Judge Will Decide Reach of Sandusky Defense Subpoenas

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Attorneys argued Wednesday over how much information Jerry Sandusky's defense team can have when it comes to the 10 alleged victims.

Sandusky's defense attorney marched into the courthouse in Bellefonte. In addition to asking for the trial to be pushed back, Joe Amendola is asking for all sorts of background information on his client's accusers.  Jerry Sandusky was not in court and remains on house arrest.

The judge told attorneys he will not deny all the requests for documents made by Sandusky's defense team. Attorneys for school districts, including the one in Clinton County where Victim 1 attended school, argued that some of those documents are confidential and private.

To that, Amendola told the judge he is looking for any evidence that Sandusky's alleged victims suffered from behavioral issues before they ever met the former Penn State assistant football coach.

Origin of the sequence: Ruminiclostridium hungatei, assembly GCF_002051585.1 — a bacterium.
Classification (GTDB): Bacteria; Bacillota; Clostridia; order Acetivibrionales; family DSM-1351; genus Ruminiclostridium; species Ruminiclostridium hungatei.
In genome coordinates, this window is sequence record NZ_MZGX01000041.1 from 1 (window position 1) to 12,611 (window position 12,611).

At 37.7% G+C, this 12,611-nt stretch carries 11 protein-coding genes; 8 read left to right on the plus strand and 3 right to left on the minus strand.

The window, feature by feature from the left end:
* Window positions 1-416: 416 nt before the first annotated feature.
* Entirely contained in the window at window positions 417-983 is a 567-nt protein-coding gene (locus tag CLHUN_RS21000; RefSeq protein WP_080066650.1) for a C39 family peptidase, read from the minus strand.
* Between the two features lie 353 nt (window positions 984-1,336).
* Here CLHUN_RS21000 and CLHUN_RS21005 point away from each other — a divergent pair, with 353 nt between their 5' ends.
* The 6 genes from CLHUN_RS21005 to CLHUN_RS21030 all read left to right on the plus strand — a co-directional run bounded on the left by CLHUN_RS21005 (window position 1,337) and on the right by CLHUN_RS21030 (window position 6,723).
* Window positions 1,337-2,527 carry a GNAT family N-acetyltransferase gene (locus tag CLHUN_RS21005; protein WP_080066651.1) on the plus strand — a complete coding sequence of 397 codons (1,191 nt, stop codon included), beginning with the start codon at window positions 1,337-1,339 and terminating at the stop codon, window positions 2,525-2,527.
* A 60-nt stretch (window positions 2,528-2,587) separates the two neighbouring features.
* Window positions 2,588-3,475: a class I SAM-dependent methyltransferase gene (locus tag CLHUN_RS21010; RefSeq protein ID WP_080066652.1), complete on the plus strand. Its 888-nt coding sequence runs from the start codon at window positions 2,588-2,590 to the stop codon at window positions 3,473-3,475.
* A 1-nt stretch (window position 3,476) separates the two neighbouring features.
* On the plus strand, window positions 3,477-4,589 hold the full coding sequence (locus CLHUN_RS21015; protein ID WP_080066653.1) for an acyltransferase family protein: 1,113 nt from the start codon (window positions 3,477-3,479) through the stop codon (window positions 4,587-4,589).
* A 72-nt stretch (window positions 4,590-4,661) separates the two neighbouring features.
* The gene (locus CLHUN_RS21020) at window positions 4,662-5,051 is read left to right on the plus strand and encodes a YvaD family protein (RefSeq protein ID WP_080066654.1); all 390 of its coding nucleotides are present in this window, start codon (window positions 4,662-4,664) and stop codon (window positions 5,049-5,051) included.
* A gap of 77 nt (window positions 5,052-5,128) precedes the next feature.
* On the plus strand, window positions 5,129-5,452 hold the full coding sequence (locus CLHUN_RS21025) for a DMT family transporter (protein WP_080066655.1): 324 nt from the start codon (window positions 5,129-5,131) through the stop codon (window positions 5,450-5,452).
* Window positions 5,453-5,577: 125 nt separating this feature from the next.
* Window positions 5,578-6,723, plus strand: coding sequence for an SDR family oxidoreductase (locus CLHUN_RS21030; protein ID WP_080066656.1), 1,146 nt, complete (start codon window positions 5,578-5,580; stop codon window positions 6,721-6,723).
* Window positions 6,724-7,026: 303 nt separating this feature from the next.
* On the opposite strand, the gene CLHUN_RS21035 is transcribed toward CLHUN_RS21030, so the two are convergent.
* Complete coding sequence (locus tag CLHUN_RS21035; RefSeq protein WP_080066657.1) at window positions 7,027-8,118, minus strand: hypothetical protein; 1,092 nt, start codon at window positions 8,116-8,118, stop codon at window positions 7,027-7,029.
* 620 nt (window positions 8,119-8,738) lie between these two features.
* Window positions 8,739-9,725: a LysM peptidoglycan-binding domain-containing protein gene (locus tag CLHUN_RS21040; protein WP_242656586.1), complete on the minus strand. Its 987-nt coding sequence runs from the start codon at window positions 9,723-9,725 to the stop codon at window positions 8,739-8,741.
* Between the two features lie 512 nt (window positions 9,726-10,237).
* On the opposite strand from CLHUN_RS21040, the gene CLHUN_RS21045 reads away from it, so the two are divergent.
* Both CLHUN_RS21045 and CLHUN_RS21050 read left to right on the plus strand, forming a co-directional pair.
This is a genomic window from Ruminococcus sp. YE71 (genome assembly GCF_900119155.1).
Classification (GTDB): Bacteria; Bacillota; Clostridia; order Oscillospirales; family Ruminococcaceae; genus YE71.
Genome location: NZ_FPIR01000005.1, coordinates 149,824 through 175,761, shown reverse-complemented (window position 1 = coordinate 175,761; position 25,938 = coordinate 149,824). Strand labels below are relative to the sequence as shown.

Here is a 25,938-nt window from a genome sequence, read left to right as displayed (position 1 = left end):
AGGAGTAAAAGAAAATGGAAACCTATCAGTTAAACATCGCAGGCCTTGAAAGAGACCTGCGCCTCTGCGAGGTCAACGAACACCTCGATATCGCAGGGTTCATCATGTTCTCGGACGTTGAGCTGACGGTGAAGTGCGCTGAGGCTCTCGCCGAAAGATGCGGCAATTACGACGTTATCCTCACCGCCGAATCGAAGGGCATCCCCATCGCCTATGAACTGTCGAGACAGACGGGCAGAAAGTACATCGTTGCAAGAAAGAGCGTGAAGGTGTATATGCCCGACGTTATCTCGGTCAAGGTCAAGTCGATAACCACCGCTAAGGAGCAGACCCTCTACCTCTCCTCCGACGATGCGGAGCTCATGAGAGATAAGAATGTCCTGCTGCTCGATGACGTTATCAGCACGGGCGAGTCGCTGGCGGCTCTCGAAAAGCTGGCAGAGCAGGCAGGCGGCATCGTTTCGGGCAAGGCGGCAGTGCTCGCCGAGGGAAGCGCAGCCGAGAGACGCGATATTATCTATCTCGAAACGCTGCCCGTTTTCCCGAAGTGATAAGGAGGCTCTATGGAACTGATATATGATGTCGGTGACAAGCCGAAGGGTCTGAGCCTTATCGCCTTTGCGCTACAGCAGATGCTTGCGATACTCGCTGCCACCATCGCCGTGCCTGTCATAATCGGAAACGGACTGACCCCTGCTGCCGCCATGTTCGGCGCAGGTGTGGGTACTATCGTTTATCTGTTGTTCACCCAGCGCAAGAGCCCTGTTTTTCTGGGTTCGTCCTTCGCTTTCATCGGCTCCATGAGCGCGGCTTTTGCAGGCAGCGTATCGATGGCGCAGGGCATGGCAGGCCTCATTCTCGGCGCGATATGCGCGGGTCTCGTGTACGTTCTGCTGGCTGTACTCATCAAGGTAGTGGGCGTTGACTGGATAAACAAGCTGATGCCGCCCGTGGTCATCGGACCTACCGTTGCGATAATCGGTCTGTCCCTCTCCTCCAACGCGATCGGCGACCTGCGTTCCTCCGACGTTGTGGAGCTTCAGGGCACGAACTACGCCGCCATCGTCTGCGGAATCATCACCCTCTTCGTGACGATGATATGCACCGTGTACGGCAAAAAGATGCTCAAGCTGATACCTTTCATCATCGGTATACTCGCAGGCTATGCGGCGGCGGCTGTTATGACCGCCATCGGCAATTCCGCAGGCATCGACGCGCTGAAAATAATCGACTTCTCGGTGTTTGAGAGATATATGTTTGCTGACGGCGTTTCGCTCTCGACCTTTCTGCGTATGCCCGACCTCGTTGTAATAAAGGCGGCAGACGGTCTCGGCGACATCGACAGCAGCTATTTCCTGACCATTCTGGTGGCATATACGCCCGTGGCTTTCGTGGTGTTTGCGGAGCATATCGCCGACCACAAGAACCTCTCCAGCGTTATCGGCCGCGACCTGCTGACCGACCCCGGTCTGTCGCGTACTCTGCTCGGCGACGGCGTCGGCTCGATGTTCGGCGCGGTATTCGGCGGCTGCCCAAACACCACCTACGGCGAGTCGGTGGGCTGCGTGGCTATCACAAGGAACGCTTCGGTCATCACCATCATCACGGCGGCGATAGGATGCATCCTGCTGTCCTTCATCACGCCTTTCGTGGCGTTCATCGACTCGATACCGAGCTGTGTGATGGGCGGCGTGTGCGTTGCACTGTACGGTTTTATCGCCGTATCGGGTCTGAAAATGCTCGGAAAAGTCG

"It's not a fishing expedition, that's what we want. You heard in there that they said they're looking for whether some of these victims were on food stamps or unemployment check," said Mai Fernandez of the National Center for Victims of Crime.

Fernandez was the only official speaking this time outside the Centre County Courthouse after the judge's gag order meant attorneys could speak about the case.

The judge said he expects to make rulings on the issues surrounding subpoena power "quickly. "

Throughout the hearing, Senior Judge John Cleland made some indications he may very well keep the pace for trial in early June, and will not go along with the defense's motion to push back the trial. That means June 5, jury selection would begin for the much-awaited trial of Jerry Sandusky.